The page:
The three principles of dialectical thinking

In the run-up to this year’s seminar series, I met with Harm Boukema, a wonderful philosopher who taught for many years at the University of Nijmegen and whom I was fortunate enough to have as a teacher. We discussed the nature of dialectical thinking. Harm comes from a Hegelian background but has relinquished the elaborate ontological/logical edifice of the Hegelian system. What remains? He formulates three principles of dialectical thinking:

  1. Principle of reflexivity: you cannot adequately state something that pretends to be of universal import, unless you are prepared to equally apply it to yourself as stating it.
  2. Principle of opposition: you cannot understand whatever it is in isolation, i.e., without taking into account the way it is related to what it is not (Hegel’s “definite negation”).
  3. Principle of persecution: you cannot free yourself from something supposed to be bad by the way of aversion. The more anxiously you try to avoid something, the more persistently it will persecute you.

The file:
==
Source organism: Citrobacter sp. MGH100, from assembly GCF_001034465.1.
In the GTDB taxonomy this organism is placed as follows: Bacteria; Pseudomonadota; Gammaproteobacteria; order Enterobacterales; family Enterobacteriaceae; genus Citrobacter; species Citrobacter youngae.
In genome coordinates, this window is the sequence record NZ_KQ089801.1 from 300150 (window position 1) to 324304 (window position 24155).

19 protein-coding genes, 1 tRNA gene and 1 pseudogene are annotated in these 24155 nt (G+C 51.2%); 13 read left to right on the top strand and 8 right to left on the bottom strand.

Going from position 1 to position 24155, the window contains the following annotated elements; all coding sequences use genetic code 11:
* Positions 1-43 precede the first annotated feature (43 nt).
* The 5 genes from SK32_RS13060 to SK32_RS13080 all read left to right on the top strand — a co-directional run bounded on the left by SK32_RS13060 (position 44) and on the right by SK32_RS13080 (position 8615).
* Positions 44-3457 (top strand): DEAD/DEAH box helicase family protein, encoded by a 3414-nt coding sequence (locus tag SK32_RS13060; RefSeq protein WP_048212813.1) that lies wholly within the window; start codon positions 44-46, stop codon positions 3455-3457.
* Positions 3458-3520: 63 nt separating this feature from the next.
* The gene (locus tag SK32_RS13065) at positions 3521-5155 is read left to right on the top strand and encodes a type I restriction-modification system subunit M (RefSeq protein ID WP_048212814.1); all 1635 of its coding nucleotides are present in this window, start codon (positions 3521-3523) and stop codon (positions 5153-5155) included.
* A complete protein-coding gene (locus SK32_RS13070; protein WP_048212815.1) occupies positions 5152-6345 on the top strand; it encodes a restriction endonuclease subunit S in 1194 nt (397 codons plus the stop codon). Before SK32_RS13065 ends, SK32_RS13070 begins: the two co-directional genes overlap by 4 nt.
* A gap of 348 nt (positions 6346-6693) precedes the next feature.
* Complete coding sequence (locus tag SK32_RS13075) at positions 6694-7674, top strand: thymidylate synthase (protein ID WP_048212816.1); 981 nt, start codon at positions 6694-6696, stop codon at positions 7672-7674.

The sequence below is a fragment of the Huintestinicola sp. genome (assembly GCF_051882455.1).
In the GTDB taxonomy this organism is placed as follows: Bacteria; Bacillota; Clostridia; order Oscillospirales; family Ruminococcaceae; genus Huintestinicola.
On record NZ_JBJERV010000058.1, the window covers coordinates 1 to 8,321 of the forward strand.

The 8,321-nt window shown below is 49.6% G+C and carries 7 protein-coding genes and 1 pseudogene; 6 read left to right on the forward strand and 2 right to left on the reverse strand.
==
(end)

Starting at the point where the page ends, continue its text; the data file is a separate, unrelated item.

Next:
What these principles have in common is: not being isolated or separated, not being outside. According to the first, you are not outside the whole, the totality you are stating. According to the second nothing is intelligible outside its neighbour or counterpart.  According to the third you are not outside the evil that irritates and moves you.

Boukema’s philosophising is characterised by the persistence with which he takes these principles seriously and applies them to his readings of Wittgenstein, Austin, Hegel, Descartes, Copernicus and a host of questions and themes in theoretical philosophy, logic, the philosophy of mathematics and philosophical semantics (see here for some of his works, including a penetrating dialectical reading of Russell’s On Denoting). “Philosophy is a struggle against bad philosophy.” In the first session we investigated what happens when we apply these three principles to Novalis’ remark “philosophy is homesickness”. In this way an approach to the questions of exile that are at play in the texts we are studying this year has started to open up.

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